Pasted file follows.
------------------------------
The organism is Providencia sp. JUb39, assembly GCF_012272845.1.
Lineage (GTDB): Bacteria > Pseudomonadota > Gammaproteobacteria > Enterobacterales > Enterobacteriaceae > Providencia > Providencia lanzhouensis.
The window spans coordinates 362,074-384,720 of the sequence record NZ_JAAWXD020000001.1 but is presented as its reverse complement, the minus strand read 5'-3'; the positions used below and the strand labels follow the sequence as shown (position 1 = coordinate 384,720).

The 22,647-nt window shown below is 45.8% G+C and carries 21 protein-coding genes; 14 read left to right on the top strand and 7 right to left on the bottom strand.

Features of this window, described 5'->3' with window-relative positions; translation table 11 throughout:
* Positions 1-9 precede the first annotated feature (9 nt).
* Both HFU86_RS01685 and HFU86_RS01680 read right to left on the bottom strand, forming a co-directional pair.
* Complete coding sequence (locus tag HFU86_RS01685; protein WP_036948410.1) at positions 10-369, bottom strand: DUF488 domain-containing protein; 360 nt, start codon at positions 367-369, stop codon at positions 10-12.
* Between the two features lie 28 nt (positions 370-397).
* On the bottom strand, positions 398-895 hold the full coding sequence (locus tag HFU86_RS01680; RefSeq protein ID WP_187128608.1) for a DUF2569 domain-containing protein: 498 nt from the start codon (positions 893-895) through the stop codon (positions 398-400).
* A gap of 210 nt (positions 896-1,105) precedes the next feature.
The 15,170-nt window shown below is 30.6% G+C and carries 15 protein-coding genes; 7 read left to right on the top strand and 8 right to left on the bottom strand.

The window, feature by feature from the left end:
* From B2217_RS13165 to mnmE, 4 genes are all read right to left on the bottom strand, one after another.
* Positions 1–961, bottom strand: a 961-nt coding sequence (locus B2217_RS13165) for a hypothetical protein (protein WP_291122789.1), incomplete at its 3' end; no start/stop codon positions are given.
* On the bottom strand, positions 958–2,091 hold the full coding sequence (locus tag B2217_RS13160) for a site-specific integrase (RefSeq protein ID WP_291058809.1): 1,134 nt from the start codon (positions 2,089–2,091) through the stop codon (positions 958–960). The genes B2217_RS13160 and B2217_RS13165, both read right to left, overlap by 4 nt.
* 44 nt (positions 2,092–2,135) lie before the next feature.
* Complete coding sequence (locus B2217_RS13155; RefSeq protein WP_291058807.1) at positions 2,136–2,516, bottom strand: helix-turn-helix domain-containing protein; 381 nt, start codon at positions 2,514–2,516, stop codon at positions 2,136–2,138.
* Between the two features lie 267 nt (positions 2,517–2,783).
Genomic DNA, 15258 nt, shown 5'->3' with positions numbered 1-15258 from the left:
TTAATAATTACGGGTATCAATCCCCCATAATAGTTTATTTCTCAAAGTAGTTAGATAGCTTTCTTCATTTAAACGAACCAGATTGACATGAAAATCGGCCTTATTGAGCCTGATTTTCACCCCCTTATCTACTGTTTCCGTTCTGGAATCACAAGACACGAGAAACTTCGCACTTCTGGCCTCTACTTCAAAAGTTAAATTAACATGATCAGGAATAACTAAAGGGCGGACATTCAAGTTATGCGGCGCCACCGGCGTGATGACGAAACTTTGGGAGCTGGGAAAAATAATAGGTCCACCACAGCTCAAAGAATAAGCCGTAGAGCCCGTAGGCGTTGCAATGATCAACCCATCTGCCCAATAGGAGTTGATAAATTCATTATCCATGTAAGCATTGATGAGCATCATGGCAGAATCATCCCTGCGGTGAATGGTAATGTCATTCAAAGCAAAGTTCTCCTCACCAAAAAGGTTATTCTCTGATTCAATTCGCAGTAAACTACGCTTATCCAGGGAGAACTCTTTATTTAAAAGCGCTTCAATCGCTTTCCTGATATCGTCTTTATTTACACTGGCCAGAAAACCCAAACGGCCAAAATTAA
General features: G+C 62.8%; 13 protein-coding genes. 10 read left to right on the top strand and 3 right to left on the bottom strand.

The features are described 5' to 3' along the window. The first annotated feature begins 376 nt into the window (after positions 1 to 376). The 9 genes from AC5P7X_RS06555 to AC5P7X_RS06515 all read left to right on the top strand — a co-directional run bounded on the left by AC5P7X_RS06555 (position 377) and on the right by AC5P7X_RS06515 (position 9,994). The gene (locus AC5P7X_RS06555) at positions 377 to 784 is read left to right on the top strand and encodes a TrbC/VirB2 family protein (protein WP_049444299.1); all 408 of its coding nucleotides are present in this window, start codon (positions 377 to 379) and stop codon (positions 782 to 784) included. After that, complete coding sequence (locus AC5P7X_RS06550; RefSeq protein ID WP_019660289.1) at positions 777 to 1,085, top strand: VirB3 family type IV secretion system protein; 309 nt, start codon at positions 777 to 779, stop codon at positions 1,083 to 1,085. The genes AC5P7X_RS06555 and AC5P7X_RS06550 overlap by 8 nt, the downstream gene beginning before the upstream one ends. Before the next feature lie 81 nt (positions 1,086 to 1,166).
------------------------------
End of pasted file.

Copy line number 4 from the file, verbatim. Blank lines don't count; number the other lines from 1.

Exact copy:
The 22,647-nt window shown below is 45.8% G+C and carries 21 protein-coding genes; 14 read left to right on the top strand and 7 right to left on the bottom strand.